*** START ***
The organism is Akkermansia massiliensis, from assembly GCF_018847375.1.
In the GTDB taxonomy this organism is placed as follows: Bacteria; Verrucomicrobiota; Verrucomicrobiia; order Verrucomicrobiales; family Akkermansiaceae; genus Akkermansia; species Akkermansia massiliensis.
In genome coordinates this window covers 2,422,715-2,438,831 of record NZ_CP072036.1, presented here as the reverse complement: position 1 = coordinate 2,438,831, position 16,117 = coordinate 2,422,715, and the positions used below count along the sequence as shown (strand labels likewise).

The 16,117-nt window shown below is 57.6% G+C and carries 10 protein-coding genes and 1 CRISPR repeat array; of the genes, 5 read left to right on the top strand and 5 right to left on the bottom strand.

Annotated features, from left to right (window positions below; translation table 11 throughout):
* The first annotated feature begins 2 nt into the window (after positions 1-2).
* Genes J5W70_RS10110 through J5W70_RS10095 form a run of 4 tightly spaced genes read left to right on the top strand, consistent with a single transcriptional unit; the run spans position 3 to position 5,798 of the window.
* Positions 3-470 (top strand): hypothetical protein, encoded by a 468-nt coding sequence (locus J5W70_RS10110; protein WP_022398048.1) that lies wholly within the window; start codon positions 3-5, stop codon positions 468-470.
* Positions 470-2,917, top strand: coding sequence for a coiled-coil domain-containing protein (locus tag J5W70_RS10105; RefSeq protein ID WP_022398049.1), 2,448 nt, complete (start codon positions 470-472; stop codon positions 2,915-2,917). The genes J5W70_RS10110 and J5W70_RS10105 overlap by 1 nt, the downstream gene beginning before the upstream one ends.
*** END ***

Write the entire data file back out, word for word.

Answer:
The organism is Akkermansia massiliensis, from assembly GCF_018847375.1.
In the GTDB taxonomy this organism is placed as follows: Bacteria; Verrucomicrobiota; Verrucomicrobiia; order Verrucomicrobiales; family Akkermansiaceae; genus Akkermansia; species Akkermansia massiliensis.
In genome coordinates this window covers 2,422,715-2,438,831 of record NZ_CP072036.1, presented here as the reverse complement: position 1 = coordinate 2,438,831, position 16,117 = coordinate 2,422,715, and the positions used below count along the sequence as shown (strand labels likewise).

The 16,117-nt window shown below is 57.6% G+C and carries 10 protein-coding genes and 1 CRISPR repeat array; of the genes, 5 read left to right on the top strand and 5 right to left on the bottom strand.

Annotated features, from left to right (window positions below; translation table 11 throughout):
* The first annotated feature begins 2 nt into the window (after positions 1-2).
* Genes J5W70_RS10110 through J5W70_RS10095 form a run of 4 tightly spaced genes read left to right on the top strand, consistent with a single transcriptional unit; the run spans position 3 to position 5,798 of the window.
* Positions 3-470 (top strand): hypothetical protein, encoded by a 468-nt coding sequence (locus J5W70_RS10110; protein WP_022398048.1) that lies wholly within the window; start codon positions 3-5, stop codon positions 468-470.
* Positions 470-2,917, top strand: coding sequence for a coiled-coil domain-containing protein (locus tag J5W70_RS10105; RefSeq protein ID WP_022398049.1), 2,448 nt, complete (start codon positions 470-472; stop codon positions 2,915-2,917). The genes J5W70_RS10110 and J5W70_RS10105 overlap by 1 nt, the downstream gene beginning before the upstream one ends.